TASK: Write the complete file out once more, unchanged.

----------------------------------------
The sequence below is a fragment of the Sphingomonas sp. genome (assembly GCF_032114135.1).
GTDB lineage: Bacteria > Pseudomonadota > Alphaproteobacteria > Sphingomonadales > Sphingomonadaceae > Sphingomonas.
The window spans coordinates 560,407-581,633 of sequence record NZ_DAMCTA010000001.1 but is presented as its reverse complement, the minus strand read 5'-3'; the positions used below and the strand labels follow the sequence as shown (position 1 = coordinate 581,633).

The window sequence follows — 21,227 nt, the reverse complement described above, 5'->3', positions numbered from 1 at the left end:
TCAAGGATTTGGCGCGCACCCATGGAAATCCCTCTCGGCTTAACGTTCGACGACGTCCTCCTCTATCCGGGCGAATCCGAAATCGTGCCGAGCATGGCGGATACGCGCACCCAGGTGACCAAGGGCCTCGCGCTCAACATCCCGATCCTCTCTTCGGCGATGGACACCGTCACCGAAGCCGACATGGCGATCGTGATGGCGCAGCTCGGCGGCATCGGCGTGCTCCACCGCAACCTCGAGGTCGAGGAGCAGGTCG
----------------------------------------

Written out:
The sequence below is a fragment of the Sphingomonas sp. genome (assembly GCF_032114135.1).
GTDB lineage: Bacteria > Pseudomonadota > Alphaproteobacteria > Sphingomonadales > Sphingomonadaceae > Sphingomonas.
The window spans coordinates 560,407-581,633 of sequence record NZ_DAMCTA010000001.1 but is presented as its reverse complement, the minus strand read 5'-3'; the positions used below and the strand labels follow the sequence as shown (position 1 = coordinate 581,633).

The window sequence follows — 21,227 nt, the reverse complement described above, 5'->3', positions numbered from 1 at the left end:
TCAAGGATTTGGCGCGCACCCATGGAAATCCCTCTCGGCTTAACGTTCGACGACGTCCTCCTCTATCCGGGCGAATCCGAAATCGTGCCGAGCATGGCGGATACGCGCACCCAGGTGACCAAGGGCCTCGCGCTCAACATCCCGATCCTCTCTTCGGCGATGGACACCGTCACCGAAGCCGACATGGCGATCGTGATGGCGCAGCTCGGCGGCATCGGCGTGCTCCACCGCAACCTCGAGGTCGAGGAGCAGGTCG